December 23, 2020

How the Pandemic Ended a 14-Year Estrangement with my Father.

The pandemic did the impossible.

It helped me end a 14-year estrangement with my dad.

I was 27 when I last spoke to him. Our relationship more and more strained over time. It wasn’t an immediate father-daughter divorce. Like marriages, I gradually fell out of love with his behavior: betrayals beginning with cheating on my mother and ending with me feeling cheated out of his attention.

You’d think not speaking to someone would be difficult, but time has a funny way of slipping until not speaking is more natural than keeping a connection going.

Looking back, I felt abandoned in place, even though as a young adult when I would call his house he’d always answer and talk to me. His conversations, when turned on my mother, were only shades of truth. I got hung up on a disagreement with him, and for a three-week stint initiated blackout silence.

So, I chose to abandon him instead. When my husband and I decided to divorce in my late 20s, I called my dad for his support. I needed him to help me understand the same thing he had went through with my mom. I didn’t get what I was looking for.

It was 2006, and just like that, I became a ghost to his life. As months became years, the righteousness of my anger grew stronger and more cunning.

And then the pandemic hit in 2020. I had been self-employed for four years, and overnight, my clients disappeared. My business had always been struggling, straining my second marriage as well as my emotional state; but I loved the freedom of it. Now that freedom took on a whole new meaning.

Unemployment gave me time to figure out my next steps financially, but more importantly, the time to get to some inner work done. It was my father’s 90th birthday over the pandemic, and it was the first time in over a decade I felt a small twinge to call him—it was brief, but it was an opening; one I hadn’t felt in a long time.

I immediately shoved the idea back down; its dismissal another method to not clean my inner house. Who would I be without identifying as the angry daughter? How could I go on without the suffering of his many betrayals?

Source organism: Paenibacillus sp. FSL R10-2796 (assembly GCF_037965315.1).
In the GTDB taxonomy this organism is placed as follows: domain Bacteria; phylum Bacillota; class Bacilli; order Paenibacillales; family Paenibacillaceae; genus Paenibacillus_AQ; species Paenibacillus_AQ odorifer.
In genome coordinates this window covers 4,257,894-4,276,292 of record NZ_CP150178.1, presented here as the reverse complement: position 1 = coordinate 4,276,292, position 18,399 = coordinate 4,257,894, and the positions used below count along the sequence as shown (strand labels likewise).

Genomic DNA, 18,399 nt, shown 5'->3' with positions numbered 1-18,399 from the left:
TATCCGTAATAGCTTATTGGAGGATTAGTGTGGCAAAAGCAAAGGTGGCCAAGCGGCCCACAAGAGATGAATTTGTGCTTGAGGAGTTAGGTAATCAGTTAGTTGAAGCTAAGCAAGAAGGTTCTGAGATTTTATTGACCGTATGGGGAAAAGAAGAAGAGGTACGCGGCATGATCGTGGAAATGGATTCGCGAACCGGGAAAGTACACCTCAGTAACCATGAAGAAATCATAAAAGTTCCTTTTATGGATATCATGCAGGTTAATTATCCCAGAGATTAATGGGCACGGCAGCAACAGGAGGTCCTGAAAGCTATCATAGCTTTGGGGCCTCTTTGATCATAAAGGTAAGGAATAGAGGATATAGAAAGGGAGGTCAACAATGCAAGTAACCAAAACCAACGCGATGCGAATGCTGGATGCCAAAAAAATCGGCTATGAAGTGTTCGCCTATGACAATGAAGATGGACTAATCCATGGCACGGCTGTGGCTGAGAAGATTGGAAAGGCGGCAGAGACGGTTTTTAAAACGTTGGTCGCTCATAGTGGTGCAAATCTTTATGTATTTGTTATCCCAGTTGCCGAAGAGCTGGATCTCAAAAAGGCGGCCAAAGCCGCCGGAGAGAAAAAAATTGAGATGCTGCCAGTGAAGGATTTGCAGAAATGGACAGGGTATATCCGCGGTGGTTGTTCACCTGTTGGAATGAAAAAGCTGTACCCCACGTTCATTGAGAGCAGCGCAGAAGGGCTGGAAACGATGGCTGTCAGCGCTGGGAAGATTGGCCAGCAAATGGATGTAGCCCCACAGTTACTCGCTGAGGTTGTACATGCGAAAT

My meditation practice deepened. And the idea grew into a nudge of knowing this was something I had to do. The final straw being a feeling that my mother (who had passed in 2016) was telling me this needed to end. And just as in life, my mother always knew when and how to talk to me.

For three days, I knew I was going to call him, but I was holding out for fear of what he would say. I held this secret close, wanting no one’s involvement; but I had to ask my brother for our dad’s phone number. I had to tell my husband because I needed the privacy to dial.

It was a Sunday, like any other in the world of time, but it was my life-changing moment.

I entered his number and waited while the phone rang hundreds of miles away. His girlfriend answered, calling me by name thanks to caller id. Her voice as surprised as any to hear from me again. She was kind and told me my dad wasn’t available, but he would call me back shortly.

And he did.

His voice was different than I remembered. He had become older. There was a fragility there in his six-foot-five frame, which surprised me, but I also glimpsed a happiness I couldn’t remember hearing before. We talked for 12 minutes. There were no profound words exchanged. No apologies or blame thrown from California to Missouri. Just a quiet understanding of enoughness that left me promising to call again soon.

Once I hung up the phone I cried off-and-on for days. Mostly because I had to face the ways I hurt my dad. How I wielded my silence as a weapon, while he allowed me to be myself. He didn’t push as I wanted him to or perhaps needed him to, but there was something about him letting me be angry—it meant he understood me.

Now I was left with how I hadn’t been so righteous and the ways this tough man was wounded by my petulant behavior.

There was nothing right about what I had done, and years were lost because of my stubbornness to let go.

The pandemic changed me; it asked me to do hard things, and this was the hardest thing I could think to do. I had to begin again, reprioritizing what I valued, because there was no way to continue with the same distractions keeping me unchanged.

2020 was hard, but there was this piece of light.

There was a reunion of father and daughter once again: a new road for us to travel together and explore who we’d become after all this time.

That single call started to rebuild a bridge I had burned down 14 years ago.


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